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England against Germany is a fixture with a resonant footballing history and it will form a major female final for the first time when the nations meet in the UEFA WOMEN'S EURO 2009™ decider at Helsinki's Olympic Stadium on Thursday.
• England have had a thrilling run to their first major final since they lost the inaugural European decider in 1984 on penalties to Sweden after both countries won their respective home legs 1-0.
• Having lost their first Group C game 2-1 to Italy in Lahti, England then beat Russia 3-2 at the Helsinki Football Stadium, recovering from two down (a loss would have knocked them out) to lead by half-time. A 1-1 draw with Sweden in Turku sent England through as one of the two best third-placed teams.
• They remained in Turku for a 3-2 quarter-final elimination of hosts Finland and then in Tampere on Sunday beat the Netherlands 2-1 after extra time, Jill Scott scoring a 116th-minute winner.
• England will be the only team to have played in all five venues during these finals.
• Germany, just as in 2001 and 2005, have reached the final with a perfect record. They defeated Norway 4-0, France 5-1 and Iceland 1-0 in their Group B fixtures in Tampere and overcame Italy 2-1 in Lahti in the quarter-finals.
• They were rematched with Norway at the Helsinki Football Stadium on Monday and trailed at half-time only for substitutes Simone Laudehr, Célia Okoyino da Mbabi and Fatmire Bajramaj to turn the game into a 3-1 win.
• If Birgit Prinz plays for Germany it will be her 50th appearance in this competition, and if her side wins it will be her fifth European title. That will be an outright record though Martina Voss played in Germany's victories of 1989, 1991, 1995 and 1997 as well as 2001 qualifying.
• Prinz is the competition all-time leading scorer, including qualifying, with 38 goals. Both she and Inka Grings have scored eight finals goals, two behind Heidi Mohr.
• Grings, on four goals, is on course to be the leading scorer for the second finals running. One behind in the race for the adidas Golden Boot award are her team-mate Bajramaj and England's Eniola Aluko. No one has ever scored five goals in a UEFA European Women's Championship final tournament.
• The holders, chasing a fifth straight title and seventh overall in ten editions, have not failed to win a game in this competition since 1999, a 34-match run dating back to a 4-4 draw in Italy on 11 November of that year. In this edition, qualifying included, they have won all 13 games.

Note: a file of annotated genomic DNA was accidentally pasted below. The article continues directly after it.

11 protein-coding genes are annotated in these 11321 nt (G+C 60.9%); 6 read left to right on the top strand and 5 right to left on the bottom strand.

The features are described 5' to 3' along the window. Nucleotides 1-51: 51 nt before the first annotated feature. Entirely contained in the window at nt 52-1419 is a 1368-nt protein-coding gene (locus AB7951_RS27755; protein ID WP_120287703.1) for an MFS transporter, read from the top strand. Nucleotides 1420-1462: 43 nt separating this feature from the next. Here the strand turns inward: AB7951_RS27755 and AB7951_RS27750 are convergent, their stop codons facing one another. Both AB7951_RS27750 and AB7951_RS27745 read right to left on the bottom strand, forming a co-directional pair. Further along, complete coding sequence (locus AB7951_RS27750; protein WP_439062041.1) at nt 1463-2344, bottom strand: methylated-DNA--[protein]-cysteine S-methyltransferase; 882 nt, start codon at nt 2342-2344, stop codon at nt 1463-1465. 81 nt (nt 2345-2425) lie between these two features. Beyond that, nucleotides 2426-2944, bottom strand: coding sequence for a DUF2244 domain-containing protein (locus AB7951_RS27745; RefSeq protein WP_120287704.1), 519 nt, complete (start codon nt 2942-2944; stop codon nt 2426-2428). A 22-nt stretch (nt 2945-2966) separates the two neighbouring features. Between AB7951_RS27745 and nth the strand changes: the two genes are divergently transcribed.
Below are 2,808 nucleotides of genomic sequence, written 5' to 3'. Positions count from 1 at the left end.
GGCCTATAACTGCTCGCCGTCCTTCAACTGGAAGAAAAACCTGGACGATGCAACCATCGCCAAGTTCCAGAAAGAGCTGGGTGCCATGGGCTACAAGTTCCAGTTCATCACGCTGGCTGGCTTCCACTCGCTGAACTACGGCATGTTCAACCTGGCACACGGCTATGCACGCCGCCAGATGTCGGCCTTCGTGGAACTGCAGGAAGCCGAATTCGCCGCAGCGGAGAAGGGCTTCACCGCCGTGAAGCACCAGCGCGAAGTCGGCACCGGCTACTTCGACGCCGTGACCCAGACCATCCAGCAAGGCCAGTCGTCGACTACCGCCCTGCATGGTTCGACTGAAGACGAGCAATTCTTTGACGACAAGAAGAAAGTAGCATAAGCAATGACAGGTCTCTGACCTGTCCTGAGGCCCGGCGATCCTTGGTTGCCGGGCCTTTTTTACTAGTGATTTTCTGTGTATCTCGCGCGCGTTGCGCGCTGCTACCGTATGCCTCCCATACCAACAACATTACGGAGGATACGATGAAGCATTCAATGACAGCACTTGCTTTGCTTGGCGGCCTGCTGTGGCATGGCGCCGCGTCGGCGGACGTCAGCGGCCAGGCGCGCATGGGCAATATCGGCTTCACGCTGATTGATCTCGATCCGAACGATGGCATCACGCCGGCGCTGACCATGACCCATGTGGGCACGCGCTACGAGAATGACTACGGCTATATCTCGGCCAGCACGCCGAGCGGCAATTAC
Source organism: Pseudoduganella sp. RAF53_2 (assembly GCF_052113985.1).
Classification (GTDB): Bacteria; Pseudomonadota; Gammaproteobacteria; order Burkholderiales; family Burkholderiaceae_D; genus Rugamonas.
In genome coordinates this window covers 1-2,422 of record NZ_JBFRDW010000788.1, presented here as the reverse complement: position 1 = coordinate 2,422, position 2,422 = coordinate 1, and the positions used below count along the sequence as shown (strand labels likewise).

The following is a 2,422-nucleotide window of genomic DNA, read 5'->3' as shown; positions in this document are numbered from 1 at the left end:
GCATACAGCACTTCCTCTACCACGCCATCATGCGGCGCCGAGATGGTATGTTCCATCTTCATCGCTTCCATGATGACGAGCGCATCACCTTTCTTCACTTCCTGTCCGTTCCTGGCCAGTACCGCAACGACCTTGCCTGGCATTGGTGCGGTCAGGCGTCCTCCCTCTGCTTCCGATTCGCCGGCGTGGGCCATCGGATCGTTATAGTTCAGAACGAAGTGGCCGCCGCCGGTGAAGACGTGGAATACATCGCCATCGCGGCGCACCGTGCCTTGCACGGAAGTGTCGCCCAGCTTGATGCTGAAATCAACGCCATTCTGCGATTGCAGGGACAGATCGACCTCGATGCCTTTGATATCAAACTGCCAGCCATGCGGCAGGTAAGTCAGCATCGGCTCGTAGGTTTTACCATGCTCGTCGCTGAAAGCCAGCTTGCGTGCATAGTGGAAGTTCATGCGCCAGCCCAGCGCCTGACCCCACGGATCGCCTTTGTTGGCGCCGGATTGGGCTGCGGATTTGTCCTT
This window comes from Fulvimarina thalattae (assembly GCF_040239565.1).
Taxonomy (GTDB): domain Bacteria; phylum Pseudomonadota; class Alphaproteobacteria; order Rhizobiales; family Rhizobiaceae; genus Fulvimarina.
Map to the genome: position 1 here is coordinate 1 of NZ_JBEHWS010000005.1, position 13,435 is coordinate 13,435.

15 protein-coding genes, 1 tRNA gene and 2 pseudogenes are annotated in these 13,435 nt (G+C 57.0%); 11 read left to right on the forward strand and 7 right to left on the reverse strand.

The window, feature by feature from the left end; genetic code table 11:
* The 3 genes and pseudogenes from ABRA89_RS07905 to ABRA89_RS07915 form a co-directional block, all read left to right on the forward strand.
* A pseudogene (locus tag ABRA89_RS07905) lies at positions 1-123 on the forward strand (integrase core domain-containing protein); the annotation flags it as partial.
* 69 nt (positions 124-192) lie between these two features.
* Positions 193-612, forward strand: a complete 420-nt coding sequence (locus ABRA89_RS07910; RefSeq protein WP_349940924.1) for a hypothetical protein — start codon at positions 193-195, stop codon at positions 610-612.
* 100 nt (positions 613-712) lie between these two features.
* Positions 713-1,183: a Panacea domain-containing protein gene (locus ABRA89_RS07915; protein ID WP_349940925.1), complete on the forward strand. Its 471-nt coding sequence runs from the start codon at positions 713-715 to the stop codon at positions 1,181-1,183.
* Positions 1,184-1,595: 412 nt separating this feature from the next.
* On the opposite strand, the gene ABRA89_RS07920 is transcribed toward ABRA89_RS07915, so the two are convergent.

• Their last EURO defeat was a 3-1 qualifying loss at home to Norway on 2 May 1996, a 46-match run. Germany have won their last 18 EURO finals games dating back to a 0-0 draw with Norway on 3 July 1997. Since the introduction of an eight-team final tournament that year they are unbeaten in 20 such games; their last loss at a final stage was in the 1993 third-place match in Italy, when they lost 3-1 to Denmark having been knocked out by the hosts on penalties.
• Indeed, only once since 1999 have Germany failed to win a match in a UEFA European Women's Championship or FIFA Women's World Cup – a 0-0 draw with England in the group stage of the 2007 World Cup.
• However, that is one of only two times in 18 fixtures that England have not lost to Germany; the other also a goalless draw in the 2007 Four Nations Tournament in Guangzhou, China.
• They have met once since, Germany winning an Unterhaching friendly 3-0 on 17 July 2008 with Sandra Smisek, Birgit Prinz and Melanie Behringer (penalty) on target.
• Prior to 2007 their previous competitive meetings were in 2003 World Cup qualifying, Germany winning 3-1 at home and 1-0 away on their way to lifting the trophy.
• In 2001 they met in the European Championship group stage, hosts Germany winning 3-0 in Jena.
• They also met in 1999 World Cup qualifying, Germany winning 3-0 at home and 1-0 away.
• In 1995 they played in the World Cup quarter-finals in Sweden, Germany triumphing 3-0. Current coach Silvia Neid and captain Birgit Prinz were in the Germany side; England manager Hope Powell was on the bench.
• The also met in the 1995 European Championship semi-finals. Germany won the first leg on 11 December 1994 in Watford 4-1 and the return 2-1 on 23 February 2005 in Bochum. In both games Neid started and Prinz came off the bench, scoring in the second leg.
• Their first competitive meeting was the two-legged 1991 European quarter-final, Germany winning 4-1 away and 2-0 at home, also in Bochum.
• Overall in competitive meetings Germany had won ten in a row prior to the 2007 draw.
• The overall goal tally from all 18 meetings is 49-10 in Germany's favour.
• No other side has played Germany so often without recording a win.
• After this tournament, Germany's next scheduled competitive match is their opening game as hosts of the 2011 World Cup on 26 June 2011 at Berlin's Olympiastadion. The final is on 17 July in Frankfurt, with further host cities including Augsburg, Bochum, Dresden, Leverkusen, Monchengladbach, Sinsheim and Wolfsburg. The only previous World Cup in Europe was in Sweden in 1995, when Norway beat Germany 2-0 in the final in Stockholm.
• These two countries have been dominant in UEFA national-team competition this year. They met in the Under-21 final in Sweden, Germany winning 4-0.
• Germany also did the U17 double, beating Spain 7-0 to retain the women's title in Switzerland and overcoming the Netherlands 2-1 after extra time on home soil for the men's crown.
• England had more joy at U19 level, winning the women's title for the first time with a 2-0 win against Sweden in Belarus and losing the men's final by the same scoreline to hosts Ukraine.
• For good measure, Manchester United FC and Werder Bremen respectively reached the UEFA Champions League and UEFA Cup finals last season.
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